Three Years Running

From Holden:

President Drunken Sailor shatters the budget deficit record for the third year in a row.

An $80 billion request for additional war spending this year will push the federal deficit to a record $427 billion for fiscal 2005, and the government’s long-term fiscal health appears to be only growing worse, administration and congressional officials said today.

Senior administration officials announced today they would soon seek at least $75 billion to fund the wars in Iraq and Afghanistan this year, plus an additional $5 billion to build an embassy in Baghdad, continue reconstruction in Afghanistan, offer assistance to the Palestinians and send relief to the Darfur region of Sudan. That $80 billion would come on top of $25 billion already appropriated for the war this year, pushing the total cost of fighting to $105 billion this year, up from $88 billion in 2004 and $78.6 billion in 2003.


The additional request should send the federal deficit above the record $412 billion deficit recorded in fiscal year 2004, which ended Sept. 30, said three administration officials, who briefed reporters on condition of anonymity.

In a separate briefing, the director of the non-partisan Congressional Budget Office said tax cuts and spending enacted by Congress last year will tack an additional $504 billion in debt to the government’s anticipated total between 2005 and 2014. Deficits over that decade should total $1.36 trillion, well above the $861 billion figure the CBO projected in September.

“We’re doing a little bit worse over the long term,” said CBO director Douglas Holtz-Eakin, “and it’s largely due to policy” changes.

Taken together, the forecasts of Congress’s official budget scorekeeper and three senior administration officials painted a sober picture of the government’s financial strength, even in the face of a growing economy and rising tax receipts. The figures suggest the Bush administration will continue to have difficulty reigning in federal deficits as a long war drains the government’s coffers.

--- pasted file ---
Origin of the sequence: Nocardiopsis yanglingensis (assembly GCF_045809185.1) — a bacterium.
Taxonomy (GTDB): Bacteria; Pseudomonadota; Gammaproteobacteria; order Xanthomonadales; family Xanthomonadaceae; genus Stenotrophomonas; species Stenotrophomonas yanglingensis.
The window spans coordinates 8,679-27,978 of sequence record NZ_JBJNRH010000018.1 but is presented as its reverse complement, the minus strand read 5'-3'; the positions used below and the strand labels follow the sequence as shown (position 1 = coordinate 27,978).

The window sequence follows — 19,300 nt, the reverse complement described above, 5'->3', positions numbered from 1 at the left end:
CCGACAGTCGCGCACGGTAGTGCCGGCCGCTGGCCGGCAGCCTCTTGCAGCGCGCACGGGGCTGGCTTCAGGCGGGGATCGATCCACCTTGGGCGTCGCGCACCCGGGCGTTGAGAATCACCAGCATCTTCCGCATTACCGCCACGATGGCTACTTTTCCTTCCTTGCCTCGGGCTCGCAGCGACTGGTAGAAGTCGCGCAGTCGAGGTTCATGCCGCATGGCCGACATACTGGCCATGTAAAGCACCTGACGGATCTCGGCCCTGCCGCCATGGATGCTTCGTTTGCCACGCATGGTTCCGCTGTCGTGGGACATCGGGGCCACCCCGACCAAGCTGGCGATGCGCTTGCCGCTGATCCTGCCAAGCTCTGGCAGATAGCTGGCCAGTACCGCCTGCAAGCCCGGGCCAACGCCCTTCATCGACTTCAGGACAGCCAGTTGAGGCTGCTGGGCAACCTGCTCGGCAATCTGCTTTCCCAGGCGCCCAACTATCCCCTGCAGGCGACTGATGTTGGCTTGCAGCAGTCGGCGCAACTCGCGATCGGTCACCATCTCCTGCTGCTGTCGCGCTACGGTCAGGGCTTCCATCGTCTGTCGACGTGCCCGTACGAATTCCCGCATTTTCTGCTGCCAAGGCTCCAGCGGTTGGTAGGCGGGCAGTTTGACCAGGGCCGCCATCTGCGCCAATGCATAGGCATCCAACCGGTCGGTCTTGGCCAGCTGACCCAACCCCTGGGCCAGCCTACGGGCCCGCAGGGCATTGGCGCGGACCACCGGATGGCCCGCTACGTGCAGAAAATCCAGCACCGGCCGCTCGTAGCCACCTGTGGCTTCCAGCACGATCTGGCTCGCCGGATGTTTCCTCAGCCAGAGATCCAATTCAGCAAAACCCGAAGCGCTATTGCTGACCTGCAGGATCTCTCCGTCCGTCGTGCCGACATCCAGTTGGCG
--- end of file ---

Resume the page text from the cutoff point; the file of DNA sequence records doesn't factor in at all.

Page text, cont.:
A senior administration official told reporters that Bush’s budget — to be unveiled Feb. 7 — will show the government on track to cut the budget deficit in half from the White House’s initial deficit projection for 2004.

But the CBO forecast cast significant doubt on that claim.


Indeed, by the White House’s own forecast, the deficit picture has changed little since the government’s finances began eroding sharply in 2003. That year, the deficit hit a record $378 billion. Last year, the government set a new record in nominal dollars with a $412 billion deficit. Now, the White House expects to hit $427 billion, although a senior administration official said that is slightly less than the 2004 level, if measured against the size of the economy.